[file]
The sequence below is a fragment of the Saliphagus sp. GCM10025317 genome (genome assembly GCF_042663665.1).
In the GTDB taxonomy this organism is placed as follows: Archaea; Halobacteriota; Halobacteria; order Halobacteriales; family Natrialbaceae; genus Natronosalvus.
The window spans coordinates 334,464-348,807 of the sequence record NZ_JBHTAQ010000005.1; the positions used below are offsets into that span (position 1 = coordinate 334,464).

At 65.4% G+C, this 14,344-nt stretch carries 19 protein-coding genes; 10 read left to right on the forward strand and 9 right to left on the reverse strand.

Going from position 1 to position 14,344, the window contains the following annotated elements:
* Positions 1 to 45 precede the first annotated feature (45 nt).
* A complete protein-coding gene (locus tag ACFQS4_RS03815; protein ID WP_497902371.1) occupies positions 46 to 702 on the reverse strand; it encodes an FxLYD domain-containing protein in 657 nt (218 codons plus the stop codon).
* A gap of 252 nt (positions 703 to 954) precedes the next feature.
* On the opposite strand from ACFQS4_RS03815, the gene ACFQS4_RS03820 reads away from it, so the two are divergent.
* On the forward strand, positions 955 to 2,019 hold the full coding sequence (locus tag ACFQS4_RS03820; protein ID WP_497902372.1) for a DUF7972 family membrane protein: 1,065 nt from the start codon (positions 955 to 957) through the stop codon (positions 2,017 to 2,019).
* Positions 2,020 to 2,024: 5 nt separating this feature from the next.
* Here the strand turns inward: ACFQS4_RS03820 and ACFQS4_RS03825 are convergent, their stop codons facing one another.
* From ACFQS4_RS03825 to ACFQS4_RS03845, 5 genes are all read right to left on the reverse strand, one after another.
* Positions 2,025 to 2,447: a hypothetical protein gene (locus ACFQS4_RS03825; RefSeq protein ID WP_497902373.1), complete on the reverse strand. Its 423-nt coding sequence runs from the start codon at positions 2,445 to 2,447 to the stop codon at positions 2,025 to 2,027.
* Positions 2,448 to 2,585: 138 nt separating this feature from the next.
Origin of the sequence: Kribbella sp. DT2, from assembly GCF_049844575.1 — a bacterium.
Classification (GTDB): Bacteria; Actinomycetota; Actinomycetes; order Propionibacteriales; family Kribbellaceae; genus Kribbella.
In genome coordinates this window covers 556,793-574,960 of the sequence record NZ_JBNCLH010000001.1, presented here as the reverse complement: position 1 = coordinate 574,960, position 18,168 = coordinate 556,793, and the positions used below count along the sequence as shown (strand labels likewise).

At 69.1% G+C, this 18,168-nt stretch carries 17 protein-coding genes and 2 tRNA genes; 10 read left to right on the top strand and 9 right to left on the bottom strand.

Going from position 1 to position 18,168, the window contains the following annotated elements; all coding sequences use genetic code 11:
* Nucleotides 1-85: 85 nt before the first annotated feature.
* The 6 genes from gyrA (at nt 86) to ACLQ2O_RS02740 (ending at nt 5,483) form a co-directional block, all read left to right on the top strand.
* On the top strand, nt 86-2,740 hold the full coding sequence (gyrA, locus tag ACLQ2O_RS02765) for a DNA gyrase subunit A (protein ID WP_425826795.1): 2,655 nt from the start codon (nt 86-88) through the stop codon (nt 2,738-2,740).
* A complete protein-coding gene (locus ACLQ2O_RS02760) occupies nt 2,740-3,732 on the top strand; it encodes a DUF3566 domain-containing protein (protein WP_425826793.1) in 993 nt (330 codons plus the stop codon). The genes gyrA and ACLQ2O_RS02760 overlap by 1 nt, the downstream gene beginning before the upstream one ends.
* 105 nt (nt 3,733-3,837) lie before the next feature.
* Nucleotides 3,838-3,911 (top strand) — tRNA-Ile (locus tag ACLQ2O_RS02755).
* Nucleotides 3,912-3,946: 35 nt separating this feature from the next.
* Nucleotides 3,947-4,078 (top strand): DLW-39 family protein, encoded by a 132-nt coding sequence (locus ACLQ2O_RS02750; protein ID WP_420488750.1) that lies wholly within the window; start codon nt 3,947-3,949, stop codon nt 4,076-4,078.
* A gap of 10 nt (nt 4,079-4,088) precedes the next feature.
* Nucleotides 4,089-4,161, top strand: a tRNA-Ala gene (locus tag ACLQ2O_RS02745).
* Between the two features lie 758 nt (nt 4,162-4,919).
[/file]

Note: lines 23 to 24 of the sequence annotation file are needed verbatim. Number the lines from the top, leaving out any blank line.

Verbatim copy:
* On the top strand, nt 86-2,740 hold the full coding sequence (gyrA, locus tag ACLQ2O_RS02765) for a DNA gyrase subunit A (protein ID WP_425826795.1): 2,655 nt from the start codon (nt 86-88) through the stop codon (nt 2,738-2,740).
* A complete protein-coding gene (locus ACLQ2O_RS02760) occupies nt 2,740-3,732 on the top strand; it encodes a DUF3566 domain-containing protein (protein WP_425826793.1) in 993 nt (330 codons plus the stop codon). The genes gyrA and ACLQ2O_RS02760 overlap by 1 nt, the downstream gene beginning before the upstream one ends.